Two more ECGs classified under the general heading: “Tracing suggestive of ____ ”. I like ECGs that strongly favor a very specific clinical disorder.
Recently I performed these ECGs on two different patients. They were both recorded a little more than an hour apart and exemplified a common electrocardiographic theme I noticed during that work shift.
The primary goal of this week’s blog is not to determine the name of each ECG’s rhythm but rather what each ECG is virtually diagnostic of.
This sign is commonly referred to by one of two names: (1.) Either by the lead that it appears in or (2.) eponymously named after the doctor who is credited with first describing it.
To date, the ECG machine's computer is not programmed to recognize this particular sign/pattern nor will it make the suggestion to consider this possibile clinical disorder in it's statements printed at the top of ECG. Hopefully, in the future, manufacturers of ECG machines will add this algorithm to their computer's diagnostic statements.
Patients’ clinical data:
- Fig. 1 (Top tracing): 61-year-old black man, underweight, active smoker (long history of tobacco abuse), and persistent cough. The challenge for me was to obtain an artifact-free tracing in between coughing fits. When asked, this patient denied having this medical condition that his provider had diagnosed him with.
- Fig. 2 (Bottom tracing): 70-year-old white man, active smoker (long history of tobacco abuse). When asked, this patient also denied having this medical condition that his provider had diagnosed him with.
Personally, I think that a certain degree of denial goes hand-in-hand in this patient population when confronted with their self-destructive vices.
So, both men have similar (albeit limited) histories and a similar clue on their ECGs. In each of the two ECGs, there is a single lead where the waveforms look nearly identical.
- Hint # 1: The answer to the clinical disorder is a 4-letter acronym.
- Hint # 2: The only thing that superficially mimics this pattern is simultaneously switching the arm cables with their respective leg cables on the same side (i.e., RA reversed with RL and LA reversed with LL)
- (1.) Which one of the 12 individual leads am I referring to and . . .
- (2.) What clinical disorder is that lead a highly specific marker of?
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I believe it is known as the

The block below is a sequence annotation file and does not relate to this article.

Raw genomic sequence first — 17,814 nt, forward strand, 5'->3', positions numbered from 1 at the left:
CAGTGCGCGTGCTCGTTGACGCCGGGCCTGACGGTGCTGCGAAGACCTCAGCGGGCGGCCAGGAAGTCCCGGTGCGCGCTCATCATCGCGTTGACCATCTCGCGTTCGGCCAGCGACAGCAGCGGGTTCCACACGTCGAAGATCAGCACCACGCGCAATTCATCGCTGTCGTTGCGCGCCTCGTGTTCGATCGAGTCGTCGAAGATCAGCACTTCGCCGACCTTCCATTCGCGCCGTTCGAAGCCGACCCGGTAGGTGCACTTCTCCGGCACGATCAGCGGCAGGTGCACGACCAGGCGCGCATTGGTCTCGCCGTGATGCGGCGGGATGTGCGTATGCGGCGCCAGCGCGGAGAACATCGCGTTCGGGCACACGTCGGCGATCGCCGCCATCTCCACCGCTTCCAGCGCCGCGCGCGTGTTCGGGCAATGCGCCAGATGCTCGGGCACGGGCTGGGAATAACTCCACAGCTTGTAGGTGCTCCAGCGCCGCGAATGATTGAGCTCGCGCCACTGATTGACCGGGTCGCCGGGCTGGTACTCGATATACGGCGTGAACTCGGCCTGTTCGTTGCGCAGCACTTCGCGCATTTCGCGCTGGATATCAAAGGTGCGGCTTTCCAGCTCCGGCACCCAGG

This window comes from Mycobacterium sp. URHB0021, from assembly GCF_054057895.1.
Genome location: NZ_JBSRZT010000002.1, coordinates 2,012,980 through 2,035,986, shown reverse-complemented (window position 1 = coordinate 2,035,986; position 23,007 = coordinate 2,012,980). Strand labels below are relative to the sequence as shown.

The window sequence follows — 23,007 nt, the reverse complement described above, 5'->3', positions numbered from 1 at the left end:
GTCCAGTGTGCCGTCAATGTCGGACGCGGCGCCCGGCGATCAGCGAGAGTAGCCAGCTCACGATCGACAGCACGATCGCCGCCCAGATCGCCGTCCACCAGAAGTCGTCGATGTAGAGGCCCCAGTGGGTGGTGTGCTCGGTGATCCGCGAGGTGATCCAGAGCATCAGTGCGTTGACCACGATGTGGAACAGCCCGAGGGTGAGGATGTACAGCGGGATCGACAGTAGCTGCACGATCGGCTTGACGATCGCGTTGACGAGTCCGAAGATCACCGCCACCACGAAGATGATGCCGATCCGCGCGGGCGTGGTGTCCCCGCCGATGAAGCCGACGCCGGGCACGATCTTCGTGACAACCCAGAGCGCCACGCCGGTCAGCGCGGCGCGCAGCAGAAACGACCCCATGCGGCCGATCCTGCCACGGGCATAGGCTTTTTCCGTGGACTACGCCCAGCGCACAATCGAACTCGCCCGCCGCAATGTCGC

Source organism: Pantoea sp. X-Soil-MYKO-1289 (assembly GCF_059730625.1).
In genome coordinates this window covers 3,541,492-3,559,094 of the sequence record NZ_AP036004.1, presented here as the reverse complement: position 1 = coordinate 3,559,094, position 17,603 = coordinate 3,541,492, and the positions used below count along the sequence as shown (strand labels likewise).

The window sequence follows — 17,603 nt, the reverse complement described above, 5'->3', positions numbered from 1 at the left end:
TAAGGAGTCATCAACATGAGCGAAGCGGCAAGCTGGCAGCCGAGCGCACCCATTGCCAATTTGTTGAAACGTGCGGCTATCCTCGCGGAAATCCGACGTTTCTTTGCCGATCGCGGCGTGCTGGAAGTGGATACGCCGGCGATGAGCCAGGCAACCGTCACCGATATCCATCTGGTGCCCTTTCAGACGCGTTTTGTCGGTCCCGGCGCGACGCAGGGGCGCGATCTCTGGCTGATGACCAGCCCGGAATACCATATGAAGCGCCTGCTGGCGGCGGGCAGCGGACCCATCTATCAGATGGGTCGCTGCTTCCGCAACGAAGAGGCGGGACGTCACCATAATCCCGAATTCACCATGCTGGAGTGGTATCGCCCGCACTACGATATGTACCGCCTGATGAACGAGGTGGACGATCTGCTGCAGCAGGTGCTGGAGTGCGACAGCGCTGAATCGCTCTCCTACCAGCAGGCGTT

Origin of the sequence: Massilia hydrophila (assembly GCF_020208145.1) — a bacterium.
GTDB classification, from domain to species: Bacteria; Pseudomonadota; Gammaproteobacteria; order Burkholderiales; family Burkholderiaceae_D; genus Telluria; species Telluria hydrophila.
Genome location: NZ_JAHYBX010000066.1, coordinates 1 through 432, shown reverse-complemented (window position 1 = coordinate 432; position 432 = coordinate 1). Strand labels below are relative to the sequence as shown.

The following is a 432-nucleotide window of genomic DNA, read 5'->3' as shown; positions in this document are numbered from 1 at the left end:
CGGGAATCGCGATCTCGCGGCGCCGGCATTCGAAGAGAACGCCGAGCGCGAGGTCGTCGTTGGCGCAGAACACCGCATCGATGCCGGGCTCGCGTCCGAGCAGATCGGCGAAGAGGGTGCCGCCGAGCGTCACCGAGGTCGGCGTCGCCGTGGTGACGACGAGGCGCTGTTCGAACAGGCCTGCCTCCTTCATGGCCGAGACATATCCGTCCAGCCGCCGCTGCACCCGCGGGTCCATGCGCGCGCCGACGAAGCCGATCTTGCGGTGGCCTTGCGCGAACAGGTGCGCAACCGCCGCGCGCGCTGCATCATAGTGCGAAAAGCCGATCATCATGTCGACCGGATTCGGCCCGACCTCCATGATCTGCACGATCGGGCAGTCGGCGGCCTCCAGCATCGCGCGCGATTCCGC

I believe it is known as the "Lead I Sign", although I can't recall who the doc is that it is named after. It has been shown, albeit retrospectively, to be very specific for COPD. The criteria is informally given as "very low voltage Lead I", but I do believe there is a formal millimeter criteria available for each of the P, QRS, and T waves.
Both of these patients have “Smoker’s Lung”. Fig. # 1 was diagnosed with chronic bronchitis which is a type of COPD. Fig. # 2 was diagnosed with COPD. Note the poor r-wave progression in the precordial leads of Fig. # 1. The only real clue, suggestive of COPD, in Fig. # 2 is the disproportionately low P-QRS-T voltage in lead I.
Whenever Lead I appears nearly isoelectric, one must consider the possibility that the arm cables have accidentally been reversed with their respective leg cables on the same side.
Despite this sign being a highly specific indicator of COPD, neither one of these ECGs prompted the computer to suggest the statement of: “consider pulmonary disease” or “pulmonary disease pattern”.
The “Lead I sign” is largely credited as being described by the lateDr. Leo Schamroth from Johannesburg, South Africa. It later came to be also known as “Schamroth’s sign” or “Schamroth pattern” which was an eponymous term popularized by Dr. Bill Nelson.
About 4 years ago I was performing a 12-lead ECG on a patient in the Surgical Intensive Care Unit (SICU) and I asked the assigned nurse if his patient had COPD. The nurse confirmed my suspicions and with a very surprised expression on his face, he inquired: “You can tell that just from glancing at his ECG?!” to which I replied “Yes, it’s obvious, if you know what clue to look for”. I went on to explain this lone clue to him. Patient’s are also amazed when you can recognize their COPD in the waveforms of their ECG.
Schamroth’s Sign Criteria: Isoelectric P wave in lead I combined with a very small QRS complex of less than 1.5 mm total deflection and a T wave of less than 0.5 mm in lead I. (1)Sources / Reference:
3.) http://nelsonsekgsite.com/additional/NNA SITE-Additional Examples-Patterns & Eponyms.ppt
4.) http://nelsonsekgsite.com/instruction/NNA SITE-Patterns & Eponyms.ppt
Jason E. Roediger - Certified Cardiographic Technician (CCT)
Don't Forget to Look for Other Signs of Pulmonary Disease!
This interesting column by Jason brings up the important question of how to assess an ECG for the likelihood of pulmonary disease. As another Marriott disciple — I was glad to see Jason reintroduce the long forgotten (by many in the field) Schamroth sign that I've regularly looked for over decades. Jason's post reminds me that I need to add this sign to the next edition of my ECG Pocket Brain.
Ken Grauer, MD www.kg-ekgpress.com [email protected]